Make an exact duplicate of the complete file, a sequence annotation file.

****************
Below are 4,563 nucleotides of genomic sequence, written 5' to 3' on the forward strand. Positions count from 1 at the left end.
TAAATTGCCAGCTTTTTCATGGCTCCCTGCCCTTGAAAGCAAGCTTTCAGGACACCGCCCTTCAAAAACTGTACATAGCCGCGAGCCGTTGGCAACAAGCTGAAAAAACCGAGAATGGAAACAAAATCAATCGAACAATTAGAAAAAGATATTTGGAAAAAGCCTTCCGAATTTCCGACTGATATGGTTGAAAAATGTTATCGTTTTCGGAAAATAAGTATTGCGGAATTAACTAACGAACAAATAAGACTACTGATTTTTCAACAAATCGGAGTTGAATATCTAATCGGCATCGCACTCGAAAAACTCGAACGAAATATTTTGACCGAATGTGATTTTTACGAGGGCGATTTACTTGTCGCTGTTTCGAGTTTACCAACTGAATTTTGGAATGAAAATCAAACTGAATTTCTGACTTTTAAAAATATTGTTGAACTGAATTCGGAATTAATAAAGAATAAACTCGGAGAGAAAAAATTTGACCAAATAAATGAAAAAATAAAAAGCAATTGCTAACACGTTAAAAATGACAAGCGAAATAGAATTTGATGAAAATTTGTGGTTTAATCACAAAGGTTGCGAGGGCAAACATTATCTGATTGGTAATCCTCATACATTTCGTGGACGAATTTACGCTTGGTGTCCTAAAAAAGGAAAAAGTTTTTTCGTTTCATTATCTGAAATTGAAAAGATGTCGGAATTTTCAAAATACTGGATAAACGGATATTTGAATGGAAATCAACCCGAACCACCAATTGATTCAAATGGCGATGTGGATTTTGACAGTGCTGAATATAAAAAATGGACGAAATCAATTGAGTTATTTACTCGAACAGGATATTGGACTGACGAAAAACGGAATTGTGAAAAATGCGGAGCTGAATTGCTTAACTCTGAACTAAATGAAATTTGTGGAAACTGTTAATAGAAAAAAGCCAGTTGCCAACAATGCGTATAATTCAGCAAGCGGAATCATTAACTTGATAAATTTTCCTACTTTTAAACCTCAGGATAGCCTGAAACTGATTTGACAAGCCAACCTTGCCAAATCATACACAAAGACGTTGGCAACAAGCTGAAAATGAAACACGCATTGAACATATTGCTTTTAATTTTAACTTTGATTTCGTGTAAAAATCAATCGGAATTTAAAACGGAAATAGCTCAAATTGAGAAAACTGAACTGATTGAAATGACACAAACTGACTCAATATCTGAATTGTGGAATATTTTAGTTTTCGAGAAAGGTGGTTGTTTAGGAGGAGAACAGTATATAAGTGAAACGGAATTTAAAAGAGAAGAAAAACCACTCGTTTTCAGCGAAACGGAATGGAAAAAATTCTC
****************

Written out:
Below are 4,563 nucleotides of genomic sequence, written 5' to 3' on the forward strand. Positions count from 1 at the left end.
TAAATTGCCAGCTTTTTCATGGCTCCCTGCCCTTGAAAGCAAGCTTTCAGGACACCGCCCTTCAAAAACTGTACATAGCCGCGAGCCGTTGGCAACAAGCTGAAAAAACCGAGAATGGAAACAAAATCAATCGAACAATTAGAAAAAGATATTTGGAAAAAGCCTTCCGAATTTCCGACTGATATGGTTGAAAAATGTTATCGTTTTCGGAAAATAAGTATTGCGGAATTAACTAACGAACAAATAAGACTACTGATTTTTCAACAAATCGGAGTTGAATATCTAATCGGCATCGCACTCGAAAAACTCGAACGAAATATTTTGACCGAATGTGATTTTTACGAGGGCGATTTACTTGTCGCTGTTTCGAGTTTACCAACTGAATTTTGGAATGAAAATCAAACTGAATTTCTGACTTTTAAAAATATTGTTGAACTGAATTCGGAATTAATAAAGAATAAACTCGGAGAGAAAAAATTTGACCAAATAAATGAAAAAATAAAAAGCAATTGCTAACACGTTAAAAATGACAAGCGAAATAGAATTTGATGAAAATTTGTGGTTTAATCACAAAGGTTGCGAGGGCAAACATTATCTGATTGGTAATCCTCATACATTTCGTGGACGAATTTACGCTTGGTGTCCTAAAAAAGGAAAAAGTTTTTTCGTTTCATTATCTGAAATTGAAAAGATGTCGGAATTTTCAAAATACTGGATAAACGGATATTTGAATGGAAATCAACCCGAACCACCAATTGATTCAAATGGCGATGTGGATTTTGACAGTGCTGAATATAAAAAATGGACGAAATCAATTGAGTTATTTACTCGAACAGGATATTGGACTGACGAAAAACGGAATTGTGAAAAATGCGGAGCTGAATTGCTTAACTCTGAACTAAATGAAATTTGTGGAAACTGTTAATAGAAAAAAGCCAGTTGCCAACAATGCGTATAATTCAGCAAGCGGAATCATTAACTTGATAAATTTTCCTACTTTTAAACCTCAGGATAGCCTGAAACTGATTTGACAAGCCAACCTTGCCAAATCATACACAAAGACGTTGGCAACAAGCTGAAAATGAAACACGCATTGAACATATTGCTTTTAATTTTAACTTTGATTTCGTGTAAAAATCAATCGGAATTTAAAACGGAAATAGCTCAAATTGAGAAAACTGAACTGATTGAAATGACACAAACTGACTCAATATCTGAATTGTGGAATATTTTAGTTTTCGAGAAAGGTGGTTGTTTAGGAGGAGAACAGTATATAAGTGAAACGGAATTTAAAAGAGAAGAAAAACCACTCGTTTTCAGCGAAACGGAATGGAAAAAATTCTC